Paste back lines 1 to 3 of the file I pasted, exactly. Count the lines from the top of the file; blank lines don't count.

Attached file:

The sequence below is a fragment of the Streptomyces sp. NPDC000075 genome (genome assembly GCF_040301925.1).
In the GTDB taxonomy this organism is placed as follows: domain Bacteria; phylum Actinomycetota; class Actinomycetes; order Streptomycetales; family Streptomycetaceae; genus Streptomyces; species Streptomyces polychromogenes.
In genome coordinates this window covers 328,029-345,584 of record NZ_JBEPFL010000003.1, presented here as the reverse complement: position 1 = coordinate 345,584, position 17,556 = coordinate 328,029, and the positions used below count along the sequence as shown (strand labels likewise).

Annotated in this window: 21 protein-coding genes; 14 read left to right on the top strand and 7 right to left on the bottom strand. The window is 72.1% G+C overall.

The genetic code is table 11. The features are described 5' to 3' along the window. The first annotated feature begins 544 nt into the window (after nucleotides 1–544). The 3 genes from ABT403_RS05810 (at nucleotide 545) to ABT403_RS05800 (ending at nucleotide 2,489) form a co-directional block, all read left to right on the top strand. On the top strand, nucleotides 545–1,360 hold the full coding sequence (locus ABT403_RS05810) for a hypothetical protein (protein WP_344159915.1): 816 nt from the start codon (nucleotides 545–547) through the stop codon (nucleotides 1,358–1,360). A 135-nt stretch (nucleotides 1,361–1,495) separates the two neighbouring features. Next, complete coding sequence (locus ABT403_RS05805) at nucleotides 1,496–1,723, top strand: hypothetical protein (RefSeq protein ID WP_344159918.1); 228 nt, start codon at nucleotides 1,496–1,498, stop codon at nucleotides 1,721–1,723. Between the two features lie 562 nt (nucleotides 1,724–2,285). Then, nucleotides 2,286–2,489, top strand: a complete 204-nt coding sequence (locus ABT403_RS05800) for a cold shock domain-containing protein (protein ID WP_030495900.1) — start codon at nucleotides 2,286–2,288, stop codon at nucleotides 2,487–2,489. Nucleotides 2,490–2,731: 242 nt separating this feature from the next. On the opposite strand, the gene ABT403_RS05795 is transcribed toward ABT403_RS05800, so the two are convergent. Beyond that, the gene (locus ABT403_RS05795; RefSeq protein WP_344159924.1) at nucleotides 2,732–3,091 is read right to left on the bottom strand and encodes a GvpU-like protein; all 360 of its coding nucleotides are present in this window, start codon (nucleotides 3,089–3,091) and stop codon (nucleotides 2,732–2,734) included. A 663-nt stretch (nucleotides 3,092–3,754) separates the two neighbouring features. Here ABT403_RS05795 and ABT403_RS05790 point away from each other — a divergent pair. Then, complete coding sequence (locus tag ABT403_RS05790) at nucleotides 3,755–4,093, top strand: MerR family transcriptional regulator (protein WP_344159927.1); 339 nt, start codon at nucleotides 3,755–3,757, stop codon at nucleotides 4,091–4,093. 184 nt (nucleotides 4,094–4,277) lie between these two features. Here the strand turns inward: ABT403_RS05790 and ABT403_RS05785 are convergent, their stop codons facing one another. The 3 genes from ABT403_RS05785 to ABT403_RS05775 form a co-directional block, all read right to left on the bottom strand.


The sequence below is a fragment of the Streptomyces sp. NPDC000075 genome (genome assembly GCF_040301925.1).
In the GTDB taxonomy this organism is placed as follows: domain Bacteria; phylum Actinomycetota; class Actinomycetes; order Streptomycetales; family Streptomycetaceae; genus Streptomyces; species Streptomyces polychromogenes.
In genome coordinates this window covers 328,029-345,584 of record NZ_JBEPFL010000003.1, presented here as the reverse complement: position 1 = coordinate 345,584, position 17,556 = coordinate 328,029, and the positions used below count along the sequence as shown (strand labels likewise).